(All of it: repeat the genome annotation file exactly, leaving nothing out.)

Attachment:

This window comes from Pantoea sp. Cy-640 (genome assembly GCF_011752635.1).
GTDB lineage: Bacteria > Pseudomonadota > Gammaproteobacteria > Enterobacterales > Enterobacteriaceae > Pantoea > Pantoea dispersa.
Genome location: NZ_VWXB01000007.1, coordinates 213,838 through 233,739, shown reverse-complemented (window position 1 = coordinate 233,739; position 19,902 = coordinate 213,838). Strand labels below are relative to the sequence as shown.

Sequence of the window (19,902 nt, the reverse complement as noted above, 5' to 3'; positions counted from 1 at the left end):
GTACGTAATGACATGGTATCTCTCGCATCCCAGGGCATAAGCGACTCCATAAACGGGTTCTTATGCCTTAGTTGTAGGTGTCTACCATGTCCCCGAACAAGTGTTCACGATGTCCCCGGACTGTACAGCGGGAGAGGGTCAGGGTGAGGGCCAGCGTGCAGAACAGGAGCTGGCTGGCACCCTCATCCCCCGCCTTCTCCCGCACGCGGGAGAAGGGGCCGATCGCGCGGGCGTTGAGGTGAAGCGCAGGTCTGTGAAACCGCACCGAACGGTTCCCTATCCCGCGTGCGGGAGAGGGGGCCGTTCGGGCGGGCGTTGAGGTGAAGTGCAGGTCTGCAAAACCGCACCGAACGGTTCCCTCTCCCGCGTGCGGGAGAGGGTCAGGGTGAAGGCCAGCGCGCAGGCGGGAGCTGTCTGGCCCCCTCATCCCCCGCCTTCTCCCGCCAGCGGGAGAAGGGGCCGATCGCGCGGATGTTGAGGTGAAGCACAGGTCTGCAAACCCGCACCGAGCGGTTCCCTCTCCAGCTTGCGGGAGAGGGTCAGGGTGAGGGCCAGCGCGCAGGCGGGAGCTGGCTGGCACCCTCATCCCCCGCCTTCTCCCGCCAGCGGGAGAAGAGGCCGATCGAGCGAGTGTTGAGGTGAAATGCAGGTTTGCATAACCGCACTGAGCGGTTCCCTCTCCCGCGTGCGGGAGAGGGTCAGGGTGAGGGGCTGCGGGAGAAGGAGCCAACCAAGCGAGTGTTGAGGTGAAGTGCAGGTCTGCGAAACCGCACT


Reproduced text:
This window comes from Pantoea sp. Cy-640 (genome assembly GCF_011752635.1).
GTDB lineage: Bacteria > Pseudomonadota > Gammaproteobacteria > Enterobacterales > Enterobacteriaceae > Pantoea > Pantoea dispersa.
Genome location: NZ_VWXB01000007.1, coordinates 213,838 through 233,739, shown reverse-complemented (window position 1 = coordinate 233,739; position 19,902 = coordinate 213,838). Strand labels below are relative to the sequence as shown.

Sequence of the window (19,902 nt, the reverse complement as noted above, 5' to 3'; positions counted from 1 at the left end):
GTACGTAATGACATGGTATCTCTCGCATCCCAGGGCATAAGCGACTCCATAAACGGGTTCTTATGCCTTAGTTGTAGGTGTCTACCATGTCCCCGAACAAGTGTTCACGATGTCCCCGGACTGTACAGCGGGAGAGGGTCAGGGTGAGGGCCAGCGTGCAGAACAGGAGCTGGCTGGCACCCTCATCCCCCGCCTTCTCCCGCACGCGGGAGAAGGGGCCGATCGCGCGGGCGTTGAGGTGAAGCGCAGGTCTGTGAAACCGCACCGAACGGTTCCCTATCCCGCGTGCGGGAGAGGGGGCCGTTCGGGCGGGCGTTGAGGTGAAGTGCAGGTCTGCAAAACCGCACCGAACGGTTCCCTCTCCCGCGTGCGGGAGAGGGTCAGGGTGAAGGCCAGCGCGCAGGCGGGAGCTGTCTGGCCCCCTCATCCCCCGCCTTCTCCCGCCAGCGGGAGAAGGGGCCGATCGCGCGGATGTTGAGGTGAAGCACAGGTCTGCAAACCCGCACCGAGCGGTTCCCTCTCCAGCTTGCGGGAGAGGGTCAGGGTGAGGGCCAGCGCGCAGGCGGGAGCTGGCTGGCACCCTCATCCCCCGCCTTCTCCCGCCAGCGGGAGAAGAGGCCGATCGAGCGAGTGTTGAGGTGAAATGCAGGTTTGCATAACCGCACTGAGCGGTTCCCTCTCCCGCGTGCGGGAGAGGGTCAGGGTGAGGGGCTGCGGGAGAAGGAGCCAACCAAGCGAGTGTTGAGGTGAAGTGCAGGTCTGCGAAACCGCACT